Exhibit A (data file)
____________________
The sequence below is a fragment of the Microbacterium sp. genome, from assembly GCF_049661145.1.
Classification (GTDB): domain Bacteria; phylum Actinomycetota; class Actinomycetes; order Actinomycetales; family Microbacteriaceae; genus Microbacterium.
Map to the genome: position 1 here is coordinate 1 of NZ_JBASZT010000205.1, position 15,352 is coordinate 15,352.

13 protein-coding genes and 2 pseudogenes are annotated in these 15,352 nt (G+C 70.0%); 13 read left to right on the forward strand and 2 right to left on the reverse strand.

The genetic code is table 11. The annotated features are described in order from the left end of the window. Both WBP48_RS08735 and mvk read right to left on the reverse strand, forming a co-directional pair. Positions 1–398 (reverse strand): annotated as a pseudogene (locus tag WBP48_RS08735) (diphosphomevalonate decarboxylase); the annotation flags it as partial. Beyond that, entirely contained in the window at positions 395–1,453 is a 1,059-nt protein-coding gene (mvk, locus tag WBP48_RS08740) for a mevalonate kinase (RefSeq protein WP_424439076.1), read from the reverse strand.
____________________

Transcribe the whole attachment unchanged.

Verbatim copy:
The sequence below is a fragment of the Microbacterium sp. genome, from assembly GCF_049661145.1.
Classification (GTDB): domain Bacteria; phylum Actinomycetota; class Actinomycetes; order Actinomycetales; family Microbacteriaceae; genus Microbacterium.
Map to the genome: position 1 here is coordinate 1 of NZ_JBASZT010000205.1, position 15,352 is coordinate 15,352.

13 protein-coding genes and 2 pseudogenes are annotated in these 15,352 nt (G+C 70.0%); 13 read left to right on the forward strand and 2 right to left on the reverse strand.

The genetic code is table 11. The annotated features are described in order from the left end of the window. Both WBP48_RS08735 and mvk read right to left on the reverse strand, forming a co-directional pair. Positions 1–398 (reverse strand): annotated as a pseudogene (locus tag WBP48_RS08735) (diphosphomevalonate decarboxylase); the annotation flags it as partial. Beyond that, entirely contained in the window at positions 395–1,453 is a 1,059-nt protein-coding gene (mvk, locus tag WBP48_RS08740) for a mevalonate kinase (RefSeq protein WP_424439076.1), read from the reverse strand.